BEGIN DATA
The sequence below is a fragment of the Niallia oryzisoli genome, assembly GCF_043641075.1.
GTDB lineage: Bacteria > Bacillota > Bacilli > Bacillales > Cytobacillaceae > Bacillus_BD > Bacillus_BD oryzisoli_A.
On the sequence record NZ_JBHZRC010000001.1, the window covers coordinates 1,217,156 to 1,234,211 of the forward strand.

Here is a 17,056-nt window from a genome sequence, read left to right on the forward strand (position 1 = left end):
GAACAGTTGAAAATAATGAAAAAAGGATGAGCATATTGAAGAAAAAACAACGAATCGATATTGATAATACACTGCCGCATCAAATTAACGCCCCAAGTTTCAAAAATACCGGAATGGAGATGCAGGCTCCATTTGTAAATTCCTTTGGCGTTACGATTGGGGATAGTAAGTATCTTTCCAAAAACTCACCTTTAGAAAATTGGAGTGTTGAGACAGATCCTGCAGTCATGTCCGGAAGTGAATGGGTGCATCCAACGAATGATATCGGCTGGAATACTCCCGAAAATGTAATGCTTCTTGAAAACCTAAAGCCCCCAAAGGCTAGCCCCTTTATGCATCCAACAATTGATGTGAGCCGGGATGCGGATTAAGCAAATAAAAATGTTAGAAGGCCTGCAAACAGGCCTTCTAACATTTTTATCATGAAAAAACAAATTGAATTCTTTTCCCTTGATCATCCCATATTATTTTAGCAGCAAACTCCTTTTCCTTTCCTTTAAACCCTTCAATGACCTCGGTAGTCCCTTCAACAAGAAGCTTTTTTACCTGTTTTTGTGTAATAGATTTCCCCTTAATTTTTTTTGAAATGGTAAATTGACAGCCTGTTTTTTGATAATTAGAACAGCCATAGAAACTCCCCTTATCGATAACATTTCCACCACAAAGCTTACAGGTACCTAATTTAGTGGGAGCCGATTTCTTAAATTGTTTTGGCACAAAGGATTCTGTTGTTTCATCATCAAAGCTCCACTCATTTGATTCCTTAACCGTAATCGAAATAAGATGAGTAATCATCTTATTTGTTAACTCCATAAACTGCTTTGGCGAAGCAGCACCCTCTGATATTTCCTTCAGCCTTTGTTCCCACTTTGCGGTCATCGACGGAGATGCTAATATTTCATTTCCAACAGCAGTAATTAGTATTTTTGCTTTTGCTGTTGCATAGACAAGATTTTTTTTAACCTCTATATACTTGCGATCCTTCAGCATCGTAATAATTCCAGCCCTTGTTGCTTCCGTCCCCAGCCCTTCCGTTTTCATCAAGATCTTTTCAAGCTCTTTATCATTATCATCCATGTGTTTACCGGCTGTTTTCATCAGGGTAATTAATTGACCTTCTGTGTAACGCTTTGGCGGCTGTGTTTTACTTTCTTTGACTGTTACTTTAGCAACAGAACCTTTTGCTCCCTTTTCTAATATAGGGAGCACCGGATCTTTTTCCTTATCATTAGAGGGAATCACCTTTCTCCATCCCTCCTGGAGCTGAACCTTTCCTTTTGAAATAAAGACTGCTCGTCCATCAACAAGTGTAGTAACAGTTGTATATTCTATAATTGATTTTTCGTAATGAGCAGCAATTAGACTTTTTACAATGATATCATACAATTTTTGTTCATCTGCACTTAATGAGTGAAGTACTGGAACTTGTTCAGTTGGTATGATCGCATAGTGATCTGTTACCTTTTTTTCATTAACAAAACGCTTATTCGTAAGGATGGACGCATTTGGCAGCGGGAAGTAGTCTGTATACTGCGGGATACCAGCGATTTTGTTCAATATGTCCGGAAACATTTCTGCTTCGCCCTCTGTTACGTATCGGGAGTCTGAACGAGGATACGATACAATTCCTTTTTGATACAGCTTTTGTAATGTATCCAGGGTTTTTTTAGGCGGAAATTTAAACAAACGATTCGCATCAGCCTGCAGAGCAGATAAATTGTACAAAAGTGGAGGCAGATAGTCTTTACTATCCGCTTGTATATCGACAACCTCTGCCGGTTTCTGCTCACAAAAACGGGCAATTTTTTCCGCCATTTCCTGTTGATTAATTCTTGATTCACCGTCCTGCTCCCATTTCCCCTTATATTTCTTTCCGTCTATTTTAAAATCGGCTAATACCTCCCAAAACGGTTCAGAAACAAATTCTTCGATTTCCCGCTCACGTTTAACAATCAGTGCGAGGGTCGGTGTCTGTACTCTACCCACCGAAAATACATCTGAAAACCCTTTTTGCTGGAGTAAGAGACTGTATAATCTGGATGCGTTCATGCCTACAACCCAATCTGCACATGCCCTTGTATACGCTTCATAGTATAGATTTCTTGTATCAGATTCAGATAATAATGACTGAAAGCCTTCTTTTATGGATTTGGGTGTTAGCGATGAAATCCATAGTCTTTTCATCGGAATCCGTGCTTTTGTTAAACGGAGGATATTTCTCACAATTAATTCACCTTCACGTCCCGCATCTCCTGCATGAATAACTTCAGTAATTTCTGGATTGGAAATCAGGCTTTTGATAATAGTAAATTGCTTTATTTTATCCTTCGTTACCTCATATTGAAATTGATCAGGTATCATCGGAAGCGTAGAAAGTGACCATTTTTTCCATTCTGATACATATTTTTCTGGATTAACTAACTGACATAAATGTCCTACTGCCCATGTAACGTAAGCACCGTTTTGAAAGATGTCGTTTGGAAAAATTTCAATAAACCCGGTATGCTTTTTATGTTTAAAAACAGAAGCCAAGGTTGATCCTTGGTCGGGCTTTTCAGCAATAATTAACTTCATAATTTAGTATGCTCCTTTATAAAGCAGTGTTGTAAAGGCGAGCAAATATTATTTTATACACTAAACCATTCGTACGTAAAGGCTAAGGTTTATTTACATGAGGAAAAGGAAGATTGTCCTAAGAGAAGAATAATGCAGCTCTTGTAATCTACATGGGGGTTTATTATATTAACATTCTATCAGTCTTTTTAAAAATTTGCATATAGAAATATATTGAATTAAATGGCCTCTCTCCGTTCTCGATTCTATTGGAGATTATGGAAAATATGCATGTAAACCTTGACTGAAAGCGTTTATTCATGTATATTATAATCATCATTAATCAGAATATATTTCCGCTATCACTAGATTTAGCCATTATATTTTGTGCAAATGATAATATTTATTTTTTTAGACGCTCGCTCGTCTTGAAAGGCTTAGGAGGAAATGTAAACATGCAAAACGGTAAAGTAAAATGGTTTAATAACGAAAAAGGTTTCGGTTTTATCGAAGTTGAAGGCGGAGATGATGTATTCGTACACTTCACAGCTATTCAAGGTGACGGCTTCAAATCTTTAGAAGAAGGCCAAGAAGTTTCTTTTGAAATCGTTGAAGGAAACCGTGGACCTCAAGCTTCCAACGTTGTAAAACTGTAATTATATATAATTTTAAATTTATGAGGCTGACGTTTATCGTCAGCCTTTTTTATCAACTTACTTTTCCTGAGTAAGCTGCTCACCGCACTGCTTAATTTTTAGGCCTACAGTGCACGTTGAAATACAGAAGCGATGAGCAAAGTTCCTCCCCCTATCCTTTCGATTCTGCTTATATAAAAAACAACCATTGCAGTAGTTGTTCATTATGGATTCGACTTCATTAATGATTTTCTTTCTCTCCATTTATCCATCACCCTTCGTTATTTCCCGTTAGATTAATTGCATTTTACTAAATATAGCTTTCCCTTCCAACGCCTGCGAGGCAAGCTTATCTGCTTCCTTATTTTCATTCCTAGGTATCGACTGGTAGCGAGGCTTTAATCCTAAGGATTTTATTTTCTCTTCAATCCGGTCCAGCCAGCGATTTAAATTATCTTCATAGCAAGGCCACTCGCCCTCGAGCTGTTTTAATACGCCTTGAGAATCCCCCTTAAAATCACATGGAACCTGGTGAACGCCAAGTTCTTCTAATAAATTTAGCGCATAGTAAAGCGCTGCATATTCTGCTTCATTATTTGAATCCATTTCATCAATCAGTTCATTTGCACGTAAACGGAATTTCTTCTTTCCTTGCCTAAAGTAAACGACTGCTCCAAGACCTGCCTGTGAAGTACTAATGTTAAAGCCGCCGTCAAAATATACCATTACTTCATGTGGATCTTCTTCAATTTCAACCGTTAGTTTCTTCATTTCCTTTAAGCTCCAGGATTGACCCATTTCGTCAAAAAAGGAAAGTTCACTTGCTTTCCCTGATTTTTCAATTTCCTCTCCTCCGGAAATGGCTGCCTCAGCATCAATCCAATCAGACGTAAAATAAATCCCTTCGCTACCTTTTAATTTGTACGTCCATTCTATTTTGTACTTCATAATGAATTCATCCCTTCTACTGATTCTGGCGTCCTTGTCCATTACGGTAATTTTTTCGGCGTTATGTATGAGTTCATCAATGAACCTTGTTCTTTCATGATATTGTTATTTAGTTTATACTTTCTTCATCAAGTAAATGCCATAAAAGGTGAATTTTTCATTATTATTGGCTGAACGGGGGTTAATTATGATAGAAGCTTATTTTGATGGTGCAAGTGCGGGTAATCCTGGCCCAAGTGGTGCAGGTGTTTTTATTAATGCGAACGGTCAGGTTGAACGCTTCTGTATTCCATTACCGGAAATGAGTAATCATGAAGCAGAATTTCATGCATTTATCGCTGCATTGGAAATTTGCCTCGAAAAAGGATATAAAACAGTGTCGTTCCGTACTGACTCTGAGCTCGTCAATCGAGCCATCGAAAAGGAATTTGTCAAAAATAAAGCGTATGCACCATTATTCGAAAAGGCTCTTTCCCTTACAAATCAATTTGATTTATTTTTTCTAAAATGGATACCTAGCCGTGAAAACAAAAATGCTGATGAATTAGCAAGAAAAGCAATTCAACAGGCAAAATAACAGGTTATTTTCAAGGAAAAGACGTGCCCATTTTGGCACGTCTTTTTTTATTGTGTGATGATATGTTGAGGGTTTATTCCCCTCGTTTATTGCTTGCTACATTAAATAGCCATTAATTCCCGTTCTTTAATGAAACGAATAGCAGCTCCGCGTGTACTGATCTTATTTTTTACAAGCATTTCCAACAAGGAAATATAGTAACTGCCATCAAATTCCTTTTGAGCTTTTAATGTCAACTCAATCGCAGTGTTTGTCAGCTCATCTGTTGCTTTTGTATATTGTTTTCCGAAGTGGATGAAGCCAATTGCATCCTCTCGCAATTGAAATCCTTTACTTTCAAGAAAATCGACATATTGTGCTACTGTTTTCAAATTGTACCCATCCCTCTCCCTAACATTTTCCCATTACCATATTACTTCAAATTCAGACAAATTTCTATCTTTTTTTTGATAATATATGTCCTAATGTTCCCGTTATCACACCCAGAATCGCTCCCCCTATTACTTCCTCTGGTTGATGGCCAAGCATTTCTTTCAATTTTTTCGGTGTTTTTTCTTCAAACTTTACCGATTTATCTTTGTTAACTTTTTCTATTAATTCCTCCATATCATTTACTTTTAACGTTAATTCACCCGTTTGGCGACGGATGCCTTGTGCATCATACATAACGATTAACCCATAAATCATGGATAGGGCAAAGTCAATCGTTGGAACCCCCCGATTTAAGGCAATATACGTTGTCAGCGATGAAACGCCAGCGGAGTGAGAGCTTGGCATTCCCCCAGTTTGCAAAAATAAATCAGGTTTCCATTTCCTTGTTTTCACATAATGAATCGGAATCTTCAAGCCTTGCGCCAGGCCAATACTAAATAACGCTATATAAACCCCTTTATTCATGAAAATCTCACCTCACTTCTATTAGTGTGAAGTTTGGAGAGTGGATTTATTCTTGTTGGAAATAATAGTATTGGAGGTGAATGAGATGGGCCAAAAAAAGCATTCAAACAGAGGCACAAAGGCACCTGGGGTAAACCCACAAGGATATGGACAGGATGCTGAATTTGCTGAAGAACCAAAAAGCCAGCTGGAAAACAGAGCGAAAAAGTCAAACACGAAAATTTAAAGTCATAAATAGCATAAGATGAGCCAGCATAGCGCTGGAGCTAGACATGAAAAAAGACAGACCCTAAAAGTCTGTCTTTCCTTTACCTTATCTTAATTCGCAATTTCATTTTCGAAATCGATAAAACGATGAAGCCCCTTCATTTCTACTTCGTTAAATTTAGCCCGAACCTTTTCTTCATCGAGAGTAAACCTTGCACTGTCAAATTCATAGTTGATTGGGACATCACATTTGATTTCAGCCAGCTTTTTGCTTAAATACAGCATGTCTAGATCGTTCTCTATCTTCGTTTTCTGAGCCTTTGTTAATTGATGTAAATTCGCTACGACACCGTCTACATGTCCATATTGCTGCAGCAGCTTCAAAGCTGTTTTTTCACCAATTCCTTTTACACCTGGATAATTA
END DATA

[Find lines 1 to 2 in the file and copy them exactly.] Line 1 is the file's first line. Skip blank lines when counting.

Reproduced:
The sequence below is a fragment of the Niallia oryzisoli genome, assembly GCF_043641075.1.
GTDB lineage: Bacteria > Bacillota > Bacilli > Bacillales > Cytobacillaceae > Bacillus_BD > Bacillus_BD oryzisoli_A.